But I could do one bike. Gravel.

  5. DaveinME says

    @Jeff VdD – where in Maine do you come? I’m in Portland.

    I used to have 10+ bikes when I ran my own shop because I was always coming across deals or people downsizing their own collections. It was fun to have such an assortment for sure. I’m now down to three: a road, a cross, and a cruiser. If I had to choose one it would be the road which is a Merlin Works. It fits me like a glove and never leaves me wanting for more. I have it totally tricked out the way I like. Yes newbikeitis is a thing, and there is a Hampsten Max for sale in my size on The Pros Closet that really is calling me, but I keep reminding myself what a great whip the Merlin is. Instead of another bike I’ll keep contributing to my bike fund and maybe get some carbon hoops at some point.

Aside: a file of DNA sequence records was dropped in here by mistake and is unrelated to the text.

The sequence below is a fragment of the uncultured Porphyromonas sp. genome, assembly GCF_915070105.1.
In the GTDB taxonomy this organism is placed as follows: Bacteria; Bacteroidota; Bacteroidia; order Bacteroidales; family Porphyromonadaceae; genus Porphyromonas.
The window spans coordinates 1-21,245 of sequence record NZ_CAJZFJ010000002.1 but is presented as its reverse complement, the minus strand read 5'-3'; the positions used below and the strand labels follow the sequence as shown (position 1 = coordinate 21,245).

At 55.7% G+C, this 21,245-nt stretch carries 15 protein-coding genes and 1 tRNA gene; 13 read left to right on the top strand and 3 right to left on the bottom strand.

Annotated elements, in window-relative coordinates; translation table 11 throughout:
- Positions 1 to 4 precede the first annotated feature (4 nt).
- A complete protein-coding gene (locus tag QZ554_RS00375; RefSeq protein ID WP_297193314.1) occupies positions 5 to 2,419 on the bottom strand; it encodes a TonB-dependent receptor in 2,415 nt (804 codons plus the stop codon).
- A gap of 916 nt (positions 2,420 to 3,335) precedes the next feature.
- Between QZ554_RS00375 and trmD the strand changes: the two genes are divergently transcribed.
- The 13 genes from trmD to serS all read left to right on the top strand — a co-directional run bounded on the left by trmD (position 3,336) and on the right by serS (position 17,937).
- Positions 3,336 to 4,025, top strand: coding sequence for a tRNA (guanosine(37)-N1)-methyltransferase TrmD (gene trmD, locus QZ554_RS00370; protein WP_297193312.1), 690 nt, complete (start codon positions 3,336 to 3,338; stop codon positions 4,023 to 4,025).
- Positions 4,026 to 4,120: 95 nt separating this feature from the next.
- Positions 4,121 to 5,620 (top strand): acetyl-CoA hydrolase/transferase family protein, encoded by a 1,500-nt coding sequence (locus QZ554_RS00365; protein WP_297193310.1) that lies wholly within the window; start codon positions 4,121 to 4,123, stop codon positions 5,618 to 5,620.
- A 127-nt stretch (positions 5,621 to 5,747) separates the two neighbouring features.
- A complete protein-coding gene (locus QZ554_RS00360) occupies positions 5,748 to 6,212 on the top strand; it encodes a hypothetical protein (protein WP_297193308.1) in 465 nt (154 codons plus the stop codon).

I had the Merlin featured on Pez a while back and you can see the article here:

    1. Jeff vdD says

      @DaveinME, just saw your Q about where in ME. We have a place out on Chebeague Island. The perimeter road KOM is about 20 mins. There’s a fair bit of dirt … and the pavement pretty much demands at least a CX bike since there’s no LBS on the island!

  6. Hautacam says

    Painful but simple choice: My 1993 RB-1. Sure, it’s a road bike, but i can take the fenders off and cram some mild skinny gravel tires in there. It can do 90% of my riding at least 90% as well as the other more task-specific bikes I have. Rocky/rooty/technical singletrack would be mostly out of the question but these days I’m more likely to be hiking those trails anyway.

    1. DaveinME says

      Hautacam – that was my first serious road bike and in the small world department, I purchased it from Diane Jenks who contributes here as The Outspoken Cyclist.

      I was blown away once I started training and racing on it. It handled amazingly.

      On my long term to do list is to get another RB-1 and fully restore it.

  7. pfnavin says